As for leveling the cakes, I don't level ANY of my cakes.......I've figured out my batter, my oven, etc. to the point that they all bake up perfectly level, even my sheetcakes...I never cut a cake unless I'm torting it!

RosemaryGalpin Posted 8 Jun 2010 , 12:30pm
post #11 of 31

I've noticed that Buddy (Cake Boss) and his crew frequently use the commercial 1" sheet pans to create their cakes. You can plainly see they are not leveled before hand and are pretty even. I guess they have also worked out the proper amounts and temps to acheive level cakes. The one inch sheets make it a snap to ice without torting. I've been thinking of giving it a try myself. I recently took a class from Janette Pfertner who mentioned that she trims the sides off all her cakes and she does lovely work. I'll ask her how she deals with the crumbs and let everyone know if I am successful in my attempt. icon_smile.gif

tracycakes Posted 8 Jun 2010 , 12:34pm
post #12 of 31
Quote:
Originally Posted by KHalstead

As for leveling the cakes, I don't level ANY of my cakes.......I've figured out my batter, my oven, etc. to the point that they all bake up perfectly level, even my sheetcakes...I never cut a cake unless I'm torting it!




I wish mine did, even with bake even strips and nails. But, the commercial oven I use bakes so unevenly, that I always have to turn cakes and cupcakes halfway through to get them from being lopsided. I have learned that only the back of the bottom rack will cook fairly evenly and I'm usually baking too much to JUST put cakes there. I wish I could turn off the fan in it but it doesn't turn off. Someday, when I have my own oven maybe......

confectionsofahousewife Posted 8 Jun 2010 , 12:42pm
post #13 of 31
Quote:
Originally Posted by KHalstead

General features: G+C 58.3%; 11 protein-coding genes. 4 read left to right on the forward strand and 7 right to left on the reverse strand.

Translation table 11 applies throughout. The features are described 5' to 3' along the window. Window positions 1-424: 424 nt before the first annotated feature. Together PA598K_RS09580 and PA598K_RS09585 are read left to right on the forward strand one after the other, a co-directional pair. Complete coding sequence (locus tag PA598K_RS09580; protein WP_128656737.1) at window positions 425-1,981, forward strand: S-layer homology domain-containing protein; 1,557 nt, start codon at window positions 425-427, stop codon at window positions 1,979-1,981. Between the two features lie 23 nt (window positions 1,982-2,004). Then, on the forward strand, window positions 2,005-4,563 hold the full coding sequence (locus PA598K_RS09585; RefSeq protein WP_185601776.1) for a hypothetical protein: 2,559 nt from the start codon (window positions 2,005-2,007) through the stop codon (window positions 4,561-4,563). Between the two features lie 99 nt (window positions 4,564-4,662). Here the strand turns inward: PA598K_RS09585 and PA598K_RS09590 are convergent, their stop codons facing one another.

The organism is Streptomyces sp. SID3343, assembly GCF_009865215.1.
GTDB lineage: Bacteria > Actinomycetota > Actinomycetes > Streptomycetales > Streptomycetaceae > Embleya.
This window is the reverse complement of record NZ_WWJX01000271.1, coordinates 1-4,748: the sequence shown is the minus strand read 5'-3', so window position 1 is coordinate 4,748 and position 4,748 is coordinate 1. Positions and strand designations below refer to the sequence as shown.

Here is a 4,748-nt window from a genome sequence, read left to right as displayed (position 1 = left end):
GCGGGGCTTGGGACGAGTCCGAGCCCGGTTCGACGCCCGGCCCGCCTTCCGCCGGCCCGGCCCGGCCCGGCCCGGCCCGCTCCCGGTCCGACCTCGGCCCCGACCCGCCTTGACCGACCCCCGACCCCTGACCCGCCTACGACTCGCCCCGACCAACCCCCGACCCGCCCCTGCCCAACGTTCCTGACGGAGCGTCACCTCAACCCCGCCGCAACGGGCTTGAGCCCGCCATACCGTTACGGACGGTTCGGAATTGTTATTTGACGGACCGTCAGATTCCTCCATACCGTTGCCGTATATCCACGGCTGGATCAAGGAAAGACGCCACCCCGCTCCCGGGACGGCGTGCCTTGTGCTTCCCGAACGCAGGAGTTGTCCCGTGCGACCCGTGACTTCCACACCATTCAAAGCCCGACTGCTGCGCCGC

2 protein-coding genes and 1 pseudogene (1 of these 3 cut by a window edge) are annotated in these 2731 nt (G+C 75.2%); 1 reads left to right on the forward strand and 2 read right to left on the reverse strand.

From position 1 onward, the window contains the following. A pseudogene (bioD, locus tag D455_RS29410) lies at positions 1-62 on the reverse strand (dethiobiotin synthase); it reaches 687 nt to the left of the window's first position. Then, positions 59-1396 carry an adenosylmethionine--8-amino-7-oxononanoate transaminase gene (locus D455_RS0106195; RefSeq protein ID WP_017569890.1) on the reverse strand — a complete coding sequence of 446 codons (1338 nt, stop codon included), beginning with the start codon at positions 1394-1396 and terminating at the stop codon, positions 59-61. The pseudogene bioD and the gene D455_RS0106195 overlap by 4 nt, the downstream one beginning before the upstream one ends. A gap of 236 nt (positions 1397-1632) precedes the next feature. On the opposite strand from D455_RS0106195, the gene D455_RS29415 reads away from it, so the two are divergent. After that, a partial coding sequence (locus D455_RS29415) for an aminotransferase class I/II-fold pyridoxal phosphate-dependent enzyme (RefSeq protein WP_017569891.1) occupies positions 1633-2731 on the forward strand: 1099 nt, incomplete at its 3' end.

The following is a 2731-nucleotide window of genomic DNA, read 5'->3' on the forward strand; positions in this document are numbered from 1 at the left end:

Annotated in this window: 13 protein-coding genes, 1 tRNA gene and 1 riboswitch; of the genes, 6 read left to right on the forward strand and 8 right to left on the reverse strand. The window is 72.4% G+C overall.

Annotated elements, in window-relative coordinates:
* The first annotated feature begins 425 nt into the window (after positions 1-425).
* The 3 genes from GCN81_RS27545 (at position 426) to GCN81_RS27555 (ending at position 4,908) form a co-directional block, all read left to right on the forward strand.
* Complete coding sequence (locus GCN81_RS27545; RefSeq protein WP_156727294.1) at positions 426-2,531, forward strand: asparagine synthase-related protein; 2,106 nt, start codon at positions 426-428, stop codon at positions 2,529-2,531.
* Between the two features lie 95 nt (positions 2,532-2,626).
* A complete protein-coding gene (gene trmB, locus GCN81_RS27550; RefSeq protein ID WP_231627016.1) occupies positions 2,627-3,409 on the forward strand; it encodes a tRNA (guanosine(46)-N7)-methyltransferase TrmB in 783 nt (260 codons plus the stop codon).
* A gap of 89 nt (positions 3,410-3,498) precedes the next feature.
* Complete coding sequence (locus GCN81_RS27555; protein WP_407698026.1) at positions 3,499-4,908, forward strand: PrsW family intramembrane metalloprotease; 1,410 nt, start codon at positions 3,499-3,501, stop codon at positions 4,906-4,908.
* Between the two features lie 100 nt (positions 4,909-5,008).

As for leveling the cakes, I don't level ANY of my cakes.......I've figured out my batter, my oven, etc. to the point that they all bake up perfectly level, even my sheetcakes...I never cut a cake unless I'm torting it!




Can you come to my house and help me figure out my batter and oven for even baking icon_lol.gif They either dome, sink a little, or crack!

I have cut minis out of larger cakes using large round cookie cutters and have found that I actually like icing the raw edge of the cake! Go figure. As long as I thin down some b/c for a crumb coat and chill the cake a little, it works out well. I really like decorating mini cakes for some reason. I wouldn't want to do a whole bunch at once, but a few at a time is fun for me. (I realize that's not the point of this discussion, just saying).

sweetartbakery Posted 8 Jun 2010 , 12:50pm
post #14 of 31

I will have a commercial shop and double deck oven that fits full sheets, so that is why I'm thinking about it. I can't operate those stupid cake levelers to save my life. Seems simple, just slide it through, right? I always get the torts uneven and I hate that. I'm going to have a ton of sheet pans anyway, so i might just try this since i'll have the stuff. I'll let you know what I think. When time is money, I think that no torting would be a bonus, and I can freeze a sheet and if someone orders something for that day, I can just cut whatever size I need. Now I have some 6"in the freezer, but someone called for a 10", now I'm suck baking again....and I hate baking (its only the decorating the drives me)!!

Karen421 Posted 8 Jun 2010 , 12:52pm
post #15 of 31

I thought her method looked intriguing also. Such nice straight, perfect sides! I donât know if I would try it - but it looked really interesting!

Jenn2179 Posted 8 Jun 2010 , 12:56pm
post #16 of 31
Quote:
Originally Posted by sweetartbakery

I will have a commercial shop and double deck oven that fits full sheets, so that is why I'm thinking about it. I can't operate those stupid cake levelers to save my life. Seems simple, just slide it through, right? I always get the torts uneven and I hate that. I'm going to have a ton of sheet pans anyway, so i might just try this since i'll have the stuff. I'll let you know what I think. When time is money, I think that no torting would be a bonus, and I can freeze a sheet and if someone orders something for that day, I can just cut whatever size I need. Now I have some 6"in the freezer, but someone called for a 10", now I'm suck baking again....and I hate baking (its only the decorating the drives me)!!




Get an Agbay leveller and you won't have problems leveling anymore.

KHalstead Posted 8 Jun 2010 , 2:18pm
post #17 of 31
Quote:
Originally Posted by confectionsofahousewife

Quote:
Originally Posted by KHalstead


As for leveling the cakes, I don't level ANY of my cakes.......I've figured out my batter, my oven, etc. to the point that they all bake up perfectly level, even my sheetcakes...I never cut a cake unless I'm torting it!